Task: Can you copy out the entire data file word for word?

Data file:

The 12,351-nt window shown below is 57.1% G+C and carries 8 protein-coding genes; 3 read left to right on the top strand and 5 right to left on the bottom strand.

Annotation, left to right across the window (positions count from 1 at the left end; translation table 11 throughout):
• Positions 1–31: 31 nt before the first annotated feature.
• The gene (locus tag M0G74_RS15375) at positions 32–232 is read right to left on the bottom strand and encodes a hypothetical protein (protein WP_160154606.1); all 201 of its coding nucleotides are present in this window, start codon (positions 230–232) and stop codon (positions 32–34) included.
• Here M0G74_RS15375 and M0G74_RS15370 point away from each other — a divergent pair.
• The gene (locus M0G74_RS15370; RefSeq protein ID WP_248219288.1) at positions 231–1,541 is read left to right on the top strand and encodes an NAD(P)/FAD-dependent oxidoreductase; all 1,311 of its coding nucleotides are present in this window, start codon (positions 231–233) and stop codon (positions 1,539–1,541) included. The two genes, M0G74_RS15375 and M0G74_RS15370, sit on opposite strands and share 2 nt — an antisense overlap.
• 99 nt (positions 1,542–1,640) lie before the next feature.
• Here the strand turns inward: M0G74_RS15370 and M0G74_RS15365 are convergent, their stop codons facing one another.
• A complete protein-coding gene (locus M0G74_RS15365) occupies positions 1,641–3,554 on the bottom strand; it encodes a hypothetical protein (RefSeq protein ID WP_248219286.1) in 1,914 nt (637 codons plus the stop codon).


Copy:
The 12,351-nt window shown below is 57.1% G+C and carries 8 protein-coding genes; 3 read left to right on the top strand and 5 right to left on the bottom strand.

Annotation, left to right across the window (positions count from 1 at the left end; translation table 11 throughout):
• Positions 1–31: 31 nt before the first annotated feature.
• The gene (locus tag M0G74_RS15375) at positions 32–232 is read right to left on the bottom strand and encodes a hypothetical protein (protein WP_160154606.1); all 201 of its coding nucleotides are present in this window, start codon (positions 230–232) and stop codon (positions 32–34) included.
• Here M0G74_RS15375 and M0G74_RS15370 point away from each other — a divergent pair.
• The gene (locus M0G74_RS15370; RefSeq protein ID WP_248219288.1) at positions 231–1,541 is read left to right on the top strand and encodes an NAD(P)/FAD-dependent oxidoreductase; all 1,311 of its coding nucleotides are present in this window, start codon (positions 231–233) and stop codon (positions 1,539–1,541) included. The two genes, M0G74_RS15375 and M0G74_RS15370, sit on opposite strands and share 2 nt — an antisense overlap.
• 99 nt (positions 1,542–1,640) lie before the next feature.
• Here the strand turns inward: M0G74_RS15370 and M0G74_RS15365 are convergent, their stop codons facing one another.
• A complete protein-coding gene (locus M0G74_RS15365) occupies positions 1,641–3,554 on the bottom strand; it encodes a hypothetical protein (RefSeq protein ID WP_248219286.1) in 1,914 nt (637 codons plus the stop codon).